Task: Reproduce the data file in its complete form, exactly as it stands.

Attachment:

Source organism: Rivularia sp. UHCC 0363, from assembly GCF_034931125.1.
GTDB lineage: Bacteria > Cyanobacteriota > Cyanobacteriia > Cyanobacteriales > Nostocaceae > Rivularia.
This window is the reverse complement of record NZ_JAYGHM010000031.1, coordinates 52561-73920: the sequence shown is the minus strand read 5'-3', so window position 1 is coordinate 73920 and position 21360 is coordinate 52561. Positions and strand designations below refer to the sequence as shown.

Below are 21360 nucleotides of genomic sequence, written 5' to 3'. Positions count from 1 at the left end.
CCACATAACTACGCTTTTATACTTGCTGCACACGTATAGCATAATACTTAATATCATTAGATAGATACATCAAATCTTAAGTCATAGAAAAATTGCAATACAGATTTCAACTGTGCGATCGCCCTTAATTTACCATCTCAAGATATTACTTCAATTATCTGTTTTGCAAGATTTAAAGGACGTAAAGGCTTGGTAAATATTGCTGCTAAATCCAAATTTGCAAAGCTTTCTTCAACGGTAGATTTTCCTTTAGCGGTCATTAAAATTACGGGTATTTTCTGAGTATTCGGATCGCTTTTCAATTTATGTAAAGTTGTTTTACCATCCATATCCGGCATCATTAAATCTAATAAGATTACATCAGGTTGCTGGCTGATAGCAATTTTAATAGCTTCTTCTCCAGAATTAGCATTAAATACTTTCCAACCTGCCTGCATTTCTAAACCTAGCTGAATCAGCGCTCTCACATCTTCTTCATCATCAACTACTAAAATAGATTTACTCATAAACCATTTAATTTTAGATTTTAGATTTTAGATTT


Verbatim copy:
Source organism: Rivularia sp. UHCC 0363, from assembly GCF_034931125.1.
GTDB lineage: Bacteria > Cyanobacteriota > Cyanobacteriia > Cyanobacteriales > Nostocaceae > Rivularia.
This window is the reverse complement of record NZ_JAYGHM010000031.1, coordinates 52561-73920: the sequence shown is the minus strand read 5'-3', so window position 1 is coordinate 73920 and position 21360 is coordinate 52561. Positions and strand designations below refer to the sequence as shown.

Below are 21360 nucleotides of genomic sequence, written 5' to 3'. Positions count from 1 at the left end.
CCACATAACTACGCTTTTATACTTGCTGCACACGTATAGCATAATACTTAATATCATTAGATAGATACATCAAATCTTAAGTCATAGAAAAATTGCAATACAGATTTCAACTGTGCGATCGCCCTTAATTTACCATCTCAAGATATTACTTCAATTATCTGTTTTGCAAGATTTAAAGGACGTAAAGGCTTGGTAAATATTGCTGCTAAATCCAAATTTGCAAAGCTTTCTTCAACGGTAGATTTTCCTTTAGCGGTCATTAAAATTACGGGTATTTTCTGAGTATTCGGATCGCTTTTCAATTTATGTAAAGTTGTTTTACCATCCATATCCGGCATCATTAAATCTAATAAGATTACATCAGGTTGCTGGCTGATAGCAATTTTAATAGCTTCTTCTCCAGAATTAGCATTAAATACTTTCCAACCTGCCTGCATTTCTAAACCTAGCTGAATCAGCGCTCTCACATCTTCTTCATCATCAACTACTAAAATAGATTTACTCATAAACCATTTAATTTTAGATTTTAGATTTTAGATTT